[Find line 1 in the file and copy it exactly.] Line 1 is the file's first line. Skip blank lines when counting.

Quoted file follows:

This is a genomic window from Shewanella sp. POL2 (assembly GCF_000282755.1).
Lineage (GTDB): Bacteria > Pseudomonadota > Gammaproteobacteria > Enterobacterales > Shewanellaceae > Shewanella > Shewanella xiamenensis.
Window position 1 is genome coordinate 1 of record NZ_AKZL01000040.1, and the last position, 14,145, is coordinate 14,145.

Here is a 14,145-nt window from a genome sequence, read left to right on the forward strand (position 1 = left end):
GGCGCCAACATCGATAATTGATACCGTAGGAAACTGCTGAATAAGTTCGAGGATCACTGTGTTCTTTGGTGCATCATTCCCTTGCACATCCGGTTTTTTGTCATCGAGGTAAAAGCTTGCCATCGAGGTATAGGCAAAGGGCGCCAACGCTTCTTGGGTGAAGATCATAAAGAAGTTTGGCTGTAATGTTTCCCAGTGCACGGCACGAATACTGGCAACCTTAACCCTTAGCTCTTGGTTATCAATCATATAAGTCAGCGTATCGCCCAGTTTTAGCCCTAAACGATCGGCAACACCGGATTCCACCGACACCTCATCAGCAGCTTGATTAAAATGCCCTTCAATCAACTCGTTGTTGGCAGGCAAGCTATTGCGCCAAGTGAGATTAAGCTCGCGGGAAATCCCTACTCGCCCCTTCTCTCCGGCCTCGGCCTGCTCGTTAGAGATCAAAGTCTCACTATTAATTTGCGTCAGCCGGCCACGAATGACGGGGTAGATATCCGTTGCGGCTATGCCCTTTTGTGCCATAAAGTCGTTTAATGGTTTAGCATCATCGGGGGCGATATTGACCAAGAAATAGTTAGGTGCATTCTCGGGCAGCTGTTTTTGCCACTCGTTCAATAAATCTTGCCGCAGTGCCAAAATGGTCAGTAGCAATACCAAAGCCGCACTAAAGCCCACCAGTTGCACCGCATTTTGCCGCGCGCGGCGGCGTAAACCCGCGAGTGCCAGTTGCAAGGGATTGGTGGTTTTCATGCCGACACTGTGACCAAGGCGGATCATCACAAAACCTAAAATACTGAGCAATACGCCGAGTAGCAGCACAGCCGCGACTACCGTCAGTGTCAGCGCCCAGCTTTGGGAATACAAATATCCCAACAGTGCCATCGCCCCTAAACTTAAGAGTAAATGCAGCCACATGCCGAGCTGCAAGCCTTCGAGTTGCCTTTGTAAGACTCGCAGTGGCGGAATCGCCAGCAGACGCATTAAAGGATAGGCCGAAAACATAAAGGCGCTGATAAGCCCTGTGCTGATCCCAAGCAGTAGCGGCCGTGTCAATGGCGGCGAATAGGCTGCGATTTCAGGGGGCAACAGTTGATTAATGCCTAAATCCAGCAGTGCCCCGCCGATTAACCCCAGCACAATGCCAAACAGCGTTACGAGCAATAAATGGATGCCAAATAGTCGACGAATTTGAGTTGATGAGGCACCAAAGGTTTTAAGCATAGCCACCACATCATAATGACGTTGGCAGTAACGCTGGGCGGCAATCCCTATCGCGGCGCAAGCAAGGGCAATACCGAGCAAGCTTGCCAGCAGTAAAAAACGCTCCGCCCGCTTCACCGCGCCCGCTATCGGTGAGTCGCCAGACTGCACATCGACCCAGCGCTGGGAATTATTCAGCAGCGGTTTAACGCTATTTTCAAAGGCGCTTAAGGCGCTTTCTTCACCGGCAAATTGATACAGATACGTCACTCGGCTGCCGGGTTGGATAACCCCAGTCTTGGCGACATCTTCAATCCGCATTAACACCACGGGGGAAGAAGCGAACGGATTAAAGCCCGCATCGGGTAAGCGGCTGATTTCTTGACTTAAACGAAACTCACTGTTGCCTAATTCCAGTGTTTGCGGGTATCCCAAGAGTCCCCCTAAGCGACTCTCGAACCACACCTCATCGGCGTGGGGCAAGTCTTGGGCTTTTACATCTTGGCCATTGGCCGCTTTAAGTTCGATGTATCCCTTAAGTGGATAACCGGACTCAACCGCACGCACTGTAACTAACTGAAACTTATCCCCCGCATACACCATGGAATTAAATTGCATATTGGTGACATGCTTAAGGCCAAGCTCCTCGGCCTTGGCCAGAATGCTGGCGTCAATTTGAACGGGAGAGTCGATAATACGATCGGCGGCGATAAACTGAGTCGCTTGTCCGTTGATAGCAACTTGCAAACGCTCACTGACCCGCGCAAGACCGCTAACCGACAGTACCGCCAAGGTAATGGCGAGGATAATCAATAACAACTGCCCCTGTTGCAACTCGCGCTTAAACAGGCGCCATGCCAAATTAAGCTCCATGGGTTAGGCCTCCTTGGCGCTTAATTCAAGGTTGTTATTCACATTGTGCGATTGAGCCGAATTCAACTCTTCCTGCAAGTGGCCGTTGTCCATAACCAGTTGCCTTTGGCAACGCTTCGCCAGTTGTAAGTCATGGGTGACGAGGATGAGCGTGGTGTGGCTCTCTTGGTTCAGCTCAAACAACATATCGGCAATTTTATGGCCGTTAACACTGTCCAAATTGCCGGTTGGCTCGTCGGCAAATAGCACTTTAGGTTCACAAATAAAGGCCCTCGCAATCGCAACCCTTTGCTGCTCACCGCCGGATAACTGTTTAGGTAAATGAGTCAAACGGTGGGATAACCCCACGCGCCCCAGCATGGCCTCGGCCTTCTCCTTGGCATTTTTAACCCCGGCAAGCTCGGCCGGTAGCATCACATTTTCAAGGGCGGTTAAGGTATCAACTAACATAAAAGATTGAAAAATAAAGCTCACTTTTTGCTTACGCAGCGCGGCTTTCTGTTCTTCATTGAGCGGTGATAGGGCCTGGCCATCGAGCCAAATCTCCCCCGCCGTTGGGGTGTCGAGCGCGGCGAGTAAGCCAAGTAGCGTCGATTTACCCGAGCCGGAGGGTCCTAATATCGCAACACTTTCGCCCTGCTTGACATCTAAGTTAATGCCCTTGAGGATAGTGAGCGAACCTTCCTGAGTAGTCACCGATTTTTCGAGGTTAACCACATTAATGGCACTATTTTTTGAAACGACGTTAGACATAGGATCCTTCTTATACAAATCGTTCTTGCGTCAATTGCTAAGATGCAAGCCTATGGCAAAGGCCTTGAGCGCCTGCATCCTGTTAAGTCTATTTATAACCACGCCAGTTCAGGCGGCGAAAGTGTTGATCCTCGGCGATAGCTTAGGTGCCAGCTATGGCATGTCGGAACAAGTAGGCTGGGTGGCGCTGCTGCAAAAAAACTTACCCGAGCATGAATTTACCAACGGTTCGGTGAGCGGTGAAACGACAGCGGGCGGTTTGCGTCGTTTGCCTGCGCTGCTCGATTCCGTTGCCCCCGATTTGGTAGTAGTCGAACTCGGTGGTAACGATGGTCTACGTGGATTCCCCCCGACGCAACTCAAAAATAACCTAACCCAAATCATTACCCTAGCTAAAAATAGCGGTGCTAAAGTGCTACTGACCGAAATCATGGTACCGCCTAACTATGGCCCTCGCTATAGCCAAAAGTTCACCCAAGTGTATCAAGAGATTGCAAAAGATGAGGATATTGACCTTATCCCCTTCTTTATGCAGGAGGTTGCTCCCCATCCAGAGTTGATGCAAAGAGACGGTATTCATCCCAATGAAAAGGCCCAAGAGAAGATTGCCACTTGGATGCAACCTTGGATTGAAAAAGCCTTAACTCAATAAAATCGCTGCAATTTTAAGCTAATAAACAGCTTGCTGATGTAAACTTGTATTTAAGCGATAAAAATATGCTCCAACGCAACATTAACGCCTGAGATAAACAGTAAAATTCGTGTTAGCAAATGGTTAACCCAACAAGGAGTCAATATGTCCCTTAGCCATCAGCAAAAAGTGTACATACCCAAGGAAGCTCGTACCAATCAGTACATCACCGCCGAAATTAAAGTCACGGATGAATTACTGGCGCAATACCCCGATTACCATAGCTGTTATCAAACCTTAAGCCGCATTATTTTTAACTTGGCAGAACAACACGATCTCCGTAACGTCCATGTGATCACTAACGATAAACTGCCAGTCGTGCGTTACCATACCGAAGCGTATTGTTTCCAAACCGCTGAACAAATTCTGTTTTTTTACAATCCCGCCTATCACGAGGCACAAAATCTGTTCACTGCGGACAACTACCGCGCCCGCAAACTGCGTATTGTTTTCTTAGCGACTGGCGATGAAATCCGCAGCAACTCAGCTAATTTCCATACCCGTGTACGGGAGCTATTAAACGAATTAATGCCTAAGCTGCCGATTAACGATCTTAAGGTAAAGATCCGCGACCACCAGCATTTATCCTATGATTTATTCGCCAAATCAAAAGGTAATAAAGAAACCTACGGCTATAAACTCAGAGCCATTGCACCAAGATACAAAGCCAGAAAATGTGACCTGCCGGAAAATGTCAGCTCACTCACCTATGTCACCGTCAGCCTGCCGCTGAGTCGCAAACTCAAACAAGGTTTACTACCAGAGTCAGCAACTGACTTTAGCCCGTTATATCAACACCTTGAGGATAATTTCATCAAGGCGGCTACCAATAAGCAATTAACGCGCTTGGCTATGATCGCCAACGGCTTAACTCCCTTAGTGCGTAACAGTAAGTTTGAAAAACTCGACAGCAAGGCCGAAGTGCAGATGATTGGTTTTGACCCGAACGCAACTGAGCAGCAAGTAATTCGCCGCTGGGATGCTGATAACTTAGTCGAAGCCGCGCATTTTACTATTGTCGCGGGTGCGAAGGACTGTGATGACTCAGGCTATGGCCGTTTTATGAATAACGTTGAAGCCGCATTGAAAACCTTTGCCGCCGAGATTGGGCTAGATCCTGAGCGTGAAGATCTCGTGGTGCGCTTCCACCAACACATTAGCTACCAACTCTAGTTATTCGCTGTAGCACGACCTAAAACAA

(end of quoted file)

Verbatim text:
This is a genomic window from Shewanella sp. POL2 (assembly GCF_000282755.1).